determination as simply a decision concerning a failure of pleading that can be corrected at any
Bank Julius Baer & Co., Ltd., 772 F. Supp. 2d 205, 207-08 (D.D.C. 2011); United States v. All
Assets Held at Bank Julius Baer & Co., Ltd., 571 F. Supp. 2d 1, 3-6 (D.D.C. 2008).
time: “[I]t appears that the Court was really stating that the allegation was deficient by not
providing sufficient factual or legal support.” Dkt. No. 1000 at 4. That is incorrect. Here is
what the Court concluded, in full:
Lazarenko’s undue delay affirmative defense fails as
legally meritless because there are no facts that Lazarenko could
add that would support a claim that the United States has engaged
in undue delay in the filing of the complaint or in commencing
discovery. The United States filed this in rem action on May 14,
2004, roughly one month before a jury in United States District
Court for the Northern District of California found Lazarenko
guilty of a variety of criminal offenses. See All Assets I, 571 F.
Supp. 2d at 4. The United States then filed its amended complaint
on June 30, 2005, see generally Am. Compl., more than a year
before Judge Charles Breyer of the United States District Court for
the Northern District of California sentenced Lazarenko for his
crimes on August 25, 2006. See N.D. Cal. No. 00-cr-00284 [Dkt.
1054]. The United States therefore did not engage in undue delay
in “the filing of the Amended Complaint,” as Lazarenko pleads in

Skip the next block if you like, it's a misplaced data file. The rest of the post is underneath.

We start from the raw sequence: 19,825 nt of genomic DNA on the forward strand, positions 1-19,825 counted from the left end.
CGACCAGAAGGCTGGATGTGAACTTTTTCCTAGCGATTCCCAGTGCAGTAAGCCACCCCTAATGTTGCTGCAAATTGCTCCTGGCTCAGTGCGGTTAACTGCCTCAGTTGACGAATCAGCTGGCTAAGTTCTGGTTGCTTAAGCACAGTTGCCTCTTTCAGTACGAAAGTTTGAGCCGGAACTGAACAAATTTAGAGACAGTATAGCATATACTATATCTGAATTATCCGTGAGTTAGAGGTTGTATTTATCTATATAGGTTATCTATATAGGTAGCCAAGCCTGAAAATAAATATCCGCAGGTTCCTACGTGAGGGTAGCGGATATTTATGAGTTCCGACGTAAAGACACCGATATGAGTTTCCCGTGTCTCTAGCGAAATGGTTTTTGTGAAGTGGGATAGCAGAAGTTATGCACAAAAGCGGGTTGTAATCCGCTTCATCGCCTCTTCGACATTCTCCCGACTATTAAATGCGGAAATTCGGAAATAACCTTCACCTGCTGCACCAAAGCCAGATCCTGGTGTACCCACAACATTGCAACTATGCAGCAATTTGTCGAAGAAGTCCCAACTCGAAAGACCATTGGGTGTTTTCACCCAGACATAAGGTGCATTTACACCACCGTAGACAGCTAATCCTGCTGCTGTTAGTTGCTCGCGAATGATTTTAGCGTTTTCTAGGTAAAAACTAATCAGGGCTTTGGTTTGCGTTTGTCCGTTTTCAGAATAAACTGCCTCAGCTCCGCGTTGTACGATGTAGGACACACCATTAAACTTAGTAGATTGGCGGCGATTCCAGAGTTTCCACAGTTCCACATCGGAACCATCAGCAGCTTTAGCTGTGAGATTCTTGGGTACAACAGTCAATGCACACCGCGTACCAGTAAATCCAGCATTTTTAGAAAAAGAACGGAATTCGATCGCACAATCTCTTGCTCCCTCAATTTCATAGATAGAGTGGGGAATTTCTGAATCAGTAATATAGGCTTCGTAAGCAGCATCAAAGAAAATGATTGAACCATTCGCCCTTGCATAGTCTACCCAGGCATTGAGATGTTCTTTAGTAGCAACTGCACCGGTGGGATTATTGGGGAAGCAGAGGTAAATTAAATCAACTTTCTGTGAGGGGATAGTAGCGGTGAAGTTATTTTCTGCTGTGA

his proposed amended answer. Proposed First Am. Answer ¶ 163.
Lazarenko’s allegation that [ ] the United States has unduly
delayed in “commencing discovery” also lacks merit. Lazarenko
provides no supporting explanation for this claim, and the Court is
not inclined to comb the record for itself to document how the
United States has litigated discovery in this case. Suffice it to say
that both parties have made strategic choices about how to litigate
this case that delayed the commencement of discovery and
lengthened the duration of discovery. Even if Lazarenko had pled
more about how the United States delayed in commencing
discovery, he has not alleged that the delay prejudiced him in any
way. The Court therefore denies as futile Lazarenko’s motion for
leave to amend his answer to assert the affirmative defense of
United States v. All Assets Held at Bank Julius Baer & Co., Ltd., 229 F. Supp. 3d at 72-73. In
other words, the United States did not delay this case, and, even if it did, Lazarenko failed to
even make any arguments about how he was prejudiced.
This new motion attempts to make the prejudice argument, but the argument
comes too late. Lazarenko had the chance to do so in briefing his original motion for leave to
add the undue delay defense and chose not to do so. He therefore has forfeited this argument.
Nor is the documentary evidence that Lazarenko includes in an appendix to the motion as
support for his prejudice argument in fact new. He could have made these arguments and
presented this evidence in the original briefing. Lazarenko has failed to satisfy the discretionary
standards governing motions to reconsider, and justice would not be served by granting his
motion. Accordingly, it is hereby
ORDERED that The Lazarenkos’ Motion for Leave to Add the “Undue Delay”
Affirmative Defense [Dkt. No. 1000] is DENIED.
PAUL L. FRIEDMAN
United States District Judge
DATE: January 4, 2018